Cerebral palsy is an umbrella term for a group of disorders that affect coordination, posture, and muscle movement. CP is caused by damage to the brain’s development before or during birth, and up to one year or so after birth. This damage can be congenital or through accident or neglect. Symptoms begin to show in early childhood, and can last a lifetime.
Cerebral palsy can vary in its symptoms. The most obvious are difficulty with body movement, coordination, posture, reflex, balance, and other muscular control. CP can also cause difficulties with learning, speech, epilepsy, hearing, and vision.
Cerebral palsy is known as a non-progressive disorder. While individual symptoms may change over the course of the patient’s life, the condition in general does not get worse over time. Therapy and specialized equipment can help with the symptoms, but cerebral palsy cannot be cured.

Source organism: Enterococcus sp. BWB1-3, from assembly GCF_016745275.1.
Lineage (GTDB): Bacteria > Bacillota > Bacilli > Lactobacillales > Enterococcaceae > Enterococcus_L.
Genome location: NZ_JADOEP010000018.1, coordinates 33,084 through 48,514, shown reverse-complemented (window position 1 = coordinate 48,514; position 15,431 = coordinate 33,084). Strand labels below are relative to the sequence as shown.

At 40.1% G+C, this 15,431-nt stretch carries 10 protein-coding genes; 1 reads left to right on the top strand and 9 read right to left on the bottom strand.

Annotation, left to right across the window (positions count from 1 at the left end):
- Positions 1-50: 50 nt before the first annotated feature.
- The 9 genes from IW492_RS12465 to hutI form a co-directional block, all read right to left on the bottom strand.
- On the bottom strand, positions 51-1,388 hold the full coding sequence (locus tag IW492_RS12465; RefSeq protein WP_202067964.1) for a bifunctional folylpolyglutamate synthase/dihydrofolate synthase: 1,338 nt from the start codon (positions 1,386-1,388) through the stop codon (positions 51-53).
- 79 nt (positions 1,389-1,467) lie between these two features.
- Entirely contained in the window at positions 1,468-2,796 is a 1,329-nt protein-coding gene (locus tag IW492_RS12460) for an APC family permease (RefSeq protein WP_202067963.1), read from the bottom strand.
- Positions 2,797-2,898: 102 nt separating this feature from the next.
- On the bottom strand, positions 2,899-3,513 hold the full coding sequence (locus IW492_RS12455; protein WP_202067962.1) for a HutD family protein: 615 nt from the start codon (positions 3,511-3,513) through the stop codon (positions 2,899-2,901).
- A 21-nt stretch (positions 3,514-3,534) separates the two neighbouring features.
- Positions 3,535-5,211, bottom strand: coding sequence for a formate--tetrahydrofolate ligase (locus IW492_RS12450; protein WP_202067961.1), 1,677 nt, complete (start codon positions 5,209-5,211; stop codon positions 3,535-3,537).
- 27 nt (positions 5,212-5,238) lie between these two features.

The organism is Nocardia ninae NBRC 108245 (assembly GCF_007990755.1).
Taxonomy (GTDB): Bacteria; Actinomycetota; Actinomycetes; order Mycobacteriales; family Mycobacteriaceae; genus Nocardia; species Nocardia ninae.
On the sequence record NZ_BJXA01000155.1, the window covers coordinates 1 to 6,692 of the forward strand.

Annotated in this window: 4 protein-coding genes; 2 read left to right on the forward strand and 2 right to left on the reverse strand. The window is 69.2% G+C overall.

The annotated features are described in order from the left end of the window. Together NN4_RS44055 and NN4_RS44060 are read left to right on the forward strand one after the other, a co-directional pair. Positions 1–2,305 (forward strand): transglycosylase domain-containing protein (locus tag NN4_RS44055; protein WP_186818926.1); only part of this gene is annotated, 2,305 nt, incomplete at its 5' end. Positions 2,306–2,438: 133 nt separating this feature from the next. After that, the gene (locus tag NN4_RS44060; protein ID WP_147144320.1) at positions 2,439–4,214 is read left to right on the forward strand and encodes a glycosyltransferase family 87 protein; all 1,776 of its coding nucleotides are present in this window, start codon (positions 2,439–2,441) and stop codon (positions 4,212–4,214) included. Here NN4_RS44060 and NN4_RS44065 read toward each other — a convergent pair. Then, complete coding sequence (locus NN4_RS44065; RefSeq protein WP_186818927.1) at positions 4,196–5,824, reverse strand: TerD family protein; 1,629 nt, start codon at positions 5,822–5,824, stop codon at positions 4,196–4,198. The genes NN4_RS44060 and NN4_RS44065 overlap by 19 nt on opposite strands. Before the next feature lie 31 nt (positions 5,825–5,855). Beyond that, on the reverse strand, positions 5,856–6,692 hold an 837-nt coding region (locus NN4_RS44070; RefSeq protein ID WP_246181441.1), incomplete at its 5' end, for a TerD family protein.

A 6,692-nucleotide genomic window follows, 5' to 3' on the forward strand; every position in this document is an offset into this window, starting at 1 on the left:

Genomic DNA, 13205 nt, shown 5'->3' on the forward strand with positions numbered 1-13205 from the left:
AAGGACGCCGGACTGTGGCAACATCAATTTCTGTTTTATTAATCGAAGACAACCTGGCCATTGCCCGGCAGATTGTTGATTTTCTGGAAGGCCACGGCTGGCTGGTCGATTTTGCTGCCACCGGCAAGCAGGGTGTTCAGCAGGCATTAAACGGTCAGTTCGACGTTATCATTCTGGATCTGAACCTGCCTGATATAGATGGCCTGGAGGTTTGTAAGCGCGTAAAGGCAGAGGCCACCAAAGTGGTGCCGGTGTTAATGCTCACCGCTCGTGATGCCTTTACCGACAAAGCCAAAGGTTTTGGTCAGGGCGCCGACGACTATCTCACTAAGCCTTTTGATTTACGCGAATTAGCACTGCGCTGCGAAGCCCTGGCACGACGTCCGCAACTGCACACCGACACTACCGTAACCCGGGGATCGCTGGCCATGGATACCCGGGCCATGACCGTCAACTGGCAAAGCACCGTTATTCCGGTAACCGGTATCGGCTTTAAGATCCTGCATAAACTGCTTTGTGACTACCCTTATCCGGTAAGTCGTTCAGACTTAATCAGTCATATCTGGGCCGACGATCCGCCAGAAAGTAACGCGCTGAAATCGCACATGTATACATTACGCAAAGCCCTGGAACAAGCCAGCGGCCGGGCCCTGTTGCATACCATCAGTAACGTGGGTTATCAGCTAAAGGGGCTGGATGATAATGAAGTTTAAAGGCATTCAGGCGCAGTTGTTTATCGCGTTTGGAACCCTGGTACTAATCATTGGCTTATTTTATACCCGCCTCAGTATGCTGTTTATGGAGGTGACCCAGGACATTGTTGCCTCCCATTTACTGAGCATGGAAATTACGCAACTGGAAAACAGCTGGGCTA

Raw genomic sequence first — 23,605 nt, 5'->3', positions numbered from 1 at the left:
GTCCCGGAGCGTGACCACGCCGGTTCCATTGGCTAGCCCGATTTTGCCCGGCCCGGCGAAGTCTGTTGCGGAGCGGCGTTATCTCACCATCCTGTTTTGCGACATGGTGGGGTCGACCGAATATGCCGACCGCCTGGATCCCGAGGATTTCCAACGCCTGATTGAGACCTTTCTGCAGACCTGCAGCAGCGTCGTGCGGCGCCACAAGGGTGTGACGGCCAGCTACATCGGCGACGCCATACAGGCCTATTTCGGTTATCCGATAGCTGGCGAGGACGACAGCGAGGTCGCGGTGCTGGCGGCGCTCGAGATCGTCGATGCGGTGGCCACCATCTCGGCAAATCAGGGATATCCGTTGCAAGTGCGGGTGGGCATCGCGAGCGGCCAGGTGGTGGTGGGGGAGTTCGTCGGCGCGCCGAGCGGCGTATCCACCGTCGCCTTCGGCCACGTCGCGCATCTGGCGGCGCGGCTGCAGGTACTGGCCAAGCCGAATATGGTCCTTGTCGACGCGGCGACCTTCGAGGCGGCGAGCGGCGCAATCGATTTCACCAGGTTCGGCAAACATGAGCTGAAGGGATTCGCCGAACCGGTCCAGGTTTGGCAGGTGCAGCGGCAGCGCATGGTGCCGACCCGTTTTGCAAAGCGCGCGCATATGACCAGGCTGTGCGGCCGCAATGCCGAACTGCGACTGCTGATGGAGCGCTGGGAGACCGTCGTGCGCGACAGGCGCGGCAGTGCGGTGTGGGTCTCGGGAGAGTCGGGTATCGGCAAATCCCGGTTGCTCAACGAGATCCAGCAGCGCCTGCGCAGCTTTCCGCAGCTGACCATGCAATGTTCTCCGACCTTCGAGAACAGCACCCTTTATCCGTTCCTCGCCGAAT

Types of Cerebral Palsy
There are four main types of cerebral palsy:
These categories are determined by the primary effects of the condition, which will vary according to which area or areas of the brain were damaged.
- Spastic CP is marked by stiff muscles and/or limited range of motion.
- Dyskinetic CP presents as uncontrollable muscle movements.
- Ataxic CP is characterized by impaired balance and/or coordination.
- Mixed CP will have two or more of the former.
If you think your child has or may have cerebral palsy because of something that happened at birth, please fill out the form on the Birth Injury Web official website..